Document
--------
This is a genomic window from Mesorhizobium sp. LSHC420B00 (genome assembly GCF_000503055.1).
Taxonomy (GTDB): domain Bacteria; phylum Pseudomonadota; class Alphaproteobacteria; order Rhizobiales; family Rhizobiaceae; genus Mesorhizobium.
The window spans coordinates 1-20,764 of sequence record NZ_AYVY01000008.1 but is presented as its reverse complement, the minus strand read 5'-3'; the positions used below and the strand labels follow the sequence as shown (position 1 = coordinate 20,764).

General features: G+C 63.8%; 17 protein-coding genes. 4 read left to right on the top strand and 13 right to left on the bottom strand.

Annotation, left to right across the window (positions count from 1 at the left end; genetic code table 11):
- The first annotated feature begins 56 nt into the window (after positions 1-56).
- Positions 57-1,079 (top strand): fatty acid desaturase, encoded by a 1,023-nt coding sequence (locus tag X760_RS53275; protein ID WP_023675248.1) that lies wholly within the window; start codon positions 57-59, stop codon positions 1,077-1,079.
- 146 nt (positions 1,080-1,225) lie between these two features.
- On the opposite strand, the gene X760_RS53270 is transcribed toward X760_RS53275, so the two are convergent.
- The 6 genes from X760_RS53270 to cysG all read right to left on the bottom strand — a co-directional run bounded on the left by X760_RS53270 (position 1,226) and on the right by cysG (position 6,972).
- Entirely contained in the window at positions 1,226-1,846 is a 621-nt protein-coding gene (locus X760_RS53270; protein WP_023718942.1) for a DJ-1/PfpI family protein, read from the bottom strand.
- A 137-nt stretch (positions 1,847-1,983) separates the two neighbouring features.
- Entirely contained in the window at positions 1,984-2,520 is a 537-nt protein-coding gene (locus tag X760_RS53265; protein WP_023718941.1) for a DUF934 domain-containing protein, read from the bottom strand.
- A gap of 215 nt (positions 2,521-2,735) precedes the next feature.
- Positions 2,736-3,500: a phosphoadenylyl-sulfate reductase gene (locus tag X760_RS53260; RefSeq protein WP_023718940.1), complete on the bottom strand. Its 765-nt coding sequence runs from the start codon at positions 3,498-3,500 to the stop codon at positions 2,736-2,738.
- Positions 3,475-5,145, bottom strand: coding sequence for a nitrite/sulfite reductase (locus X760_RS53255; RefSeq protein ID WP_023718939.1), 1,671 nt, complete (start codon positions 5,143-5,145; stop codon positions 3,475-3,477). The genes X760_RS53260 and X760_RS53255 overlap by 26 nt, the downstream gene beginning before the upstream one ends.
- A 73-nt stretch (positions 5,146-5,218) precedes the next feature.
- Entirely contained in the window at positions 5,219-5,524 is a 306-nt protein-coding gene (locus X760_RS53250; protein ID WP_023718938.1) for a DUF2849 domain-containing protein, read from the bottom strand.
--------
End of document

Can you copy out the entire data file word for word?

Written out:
This is a genomic window from Mesorhizobium sp. LSHC420B00 (genome assembly GCF_000503055.1).
Taxonomy (GTDB): domain Bacteria; phylum Pseudomonadota; class Alphaproteobacteria; order Rhizobiales; family Rhizobiaceae; genus Mesorhizobium.
The window spans coordinates 1-20,764 of sequence record NZ_AYVY01000008.1 but is presented as its reverse complement, the minus strand read 5'-3'; the positions used below and the strand labels follow the sequence as shown (position 1 = coordinate 20,764).

General features: G+C 63.8%; 17 protein-coding genes. 4 read left to right on the top strand and 13 right to left on the bottom strand.

Annotation, left to right across the window (positions count from 1 at the left end; genetic code table 11):
- The first annotated feature begins 56 nt into the window (after positions 1-56).
- Positions 57-1,079 (top strand): fatty acid desaturase, encoded by a 1,023-nt coding sequence (locus tag X760_RS53275; protein ID WP_023675248.1) that lies wholly within the window; start codon positions 57-59, stop codon positions 1,077-1,079.
- 146 nt (positions 1,080-1,225) lie between these two features.
- On the opposite strand, the gene X760_RS53270 is transcribed toward X760_RS53275, so the two are convergent.
- The 6 genes from X760_RS53270 to cysG all read right to left on the bottom strand — a co-directional run bounded on the left by X760_RS53270 (position 1,226) and on the right by cysG (position 6,972).
- Entirely contained in the window at positions 1,226-1,846 is a 621-nt protein-coding gene (locus X760_RS53270; protein WP_023718942.1) for a DJ-1/PfpI family protein, read from the bottom strand.
- A 137-nt stretch (positions 1,847-1,983) separates the two neighbouring features.
- Entirely contained in the window at positions 1,984-2,520 is a 537-nt protein-coding gene (locus tag X760_RS53265; protein WP_023718941.1) for a DUF934 domain-containing protein, read from the bottom strand.
- A gap of 215 nt (positions 2,521-2,735) precedes the next feature.
- Positions 2,736-3,500: a phosphoadenylyl-sulfate reductase gene (locus tag X760_RS53260; RefSeq protein WP_023718940.1), complete on the bottom strand. Its 765-nt coding sequence runs from the start codon at positions 3,498-3,500 to the stop codon at positions 2,736-2,738.
- Positions 3,475-5,145, bottom strand: coding sequence for a nitrite/sulfite reductase (locus X760_RS53255; RefSeq protein ID WP_023718939.1), 1,671 nt, complete (start codon positions 5,143-5,145; stop codon positions 3,475-3,477). The genes X760_RS53260 and X760_RS53255 overlap by 26 nt, the downstream gene beginning before the upstream one ends.
- A 73-nt stretch (positions 5,146-5,218) precedes the next feature.
- Entirely contained in the window at positions 5,219-5,524 is a 306-nt protein-coding gene (locus X760_RS53250; protein ID WP_023718938.1) for a DUF2849 domain-containing protein, read from the bottom strand.